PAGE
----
[ adverb neks-dawr, -dohr, nekst-; adjective neks-dawr, -dohr, nekst- ]
/ adverb ˈnɛksˈdɔr, -ˈdoʊr, ˈnɛkst-; adjective ˈnɛksˌdɔr, -ˌdoʊr, ˈnɛkst- /
Also next door. to, at, or in the next house on the street, especially if it is very close by, or the adjacent apartment, office, room, or the like: Go next-door and get your sister. Your sister is next-door. Her brother lives next-door.
being situated or living next-door: next-door neighbors.
Why Do We Say “Trick or Treat”?It's many kids' favorite part of Halloween. There’s no feeling quite like waiting for a stranger to open their door so you can scream the words "Trick or treat"! But, why do we say it? What does it actually mean?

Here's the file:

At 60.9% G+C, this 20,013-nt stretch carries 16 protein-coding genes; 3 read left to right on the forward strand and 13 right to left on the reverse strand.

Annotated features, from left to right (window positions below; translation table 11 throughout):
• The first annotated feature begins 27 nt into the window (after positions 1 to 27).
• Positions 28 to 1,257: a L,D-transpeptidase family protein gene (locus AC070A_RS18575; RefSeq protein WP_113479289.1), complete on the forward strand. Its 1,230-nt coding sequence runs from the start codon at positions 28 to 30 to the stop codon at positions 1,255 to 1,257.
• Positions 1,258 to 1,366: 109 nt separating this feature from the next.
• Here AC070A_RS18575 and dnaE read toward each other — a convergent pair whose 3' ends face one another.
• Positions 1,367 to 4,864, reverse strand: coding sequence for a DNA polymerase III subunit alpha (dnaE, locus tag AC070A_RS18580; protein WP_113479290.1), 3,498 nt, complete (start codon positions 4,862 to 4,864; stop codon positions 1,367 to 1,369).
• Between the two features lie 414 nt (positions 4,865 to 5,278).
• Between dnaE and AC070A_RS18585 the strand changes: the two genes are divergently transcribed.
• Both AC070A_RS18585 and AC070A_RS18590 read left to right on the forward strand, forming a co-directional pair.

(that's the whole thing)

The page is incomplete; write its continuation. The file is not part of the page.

Origin of next-door
First recorded in 1475–85
Dictionary.com Unabridged Based on the Random House Unabridged Dictionary, © Random House, Inc. 2019
British Dictionary definitions for next door
adjective, adverb (next-door when prenominal)
at, in, or to the adjacent house, flat, building, etcwe live next door to the dentist; the next-door house
Collins English Dictionary - Complete & Unabridged 2012 Digital Edition © William Collins Sons & Co. Ltd. 1979, 1986 © HarperCollins Publishers 1998, 2000, 2003, 2005, 2006, 2007, 2009, 2012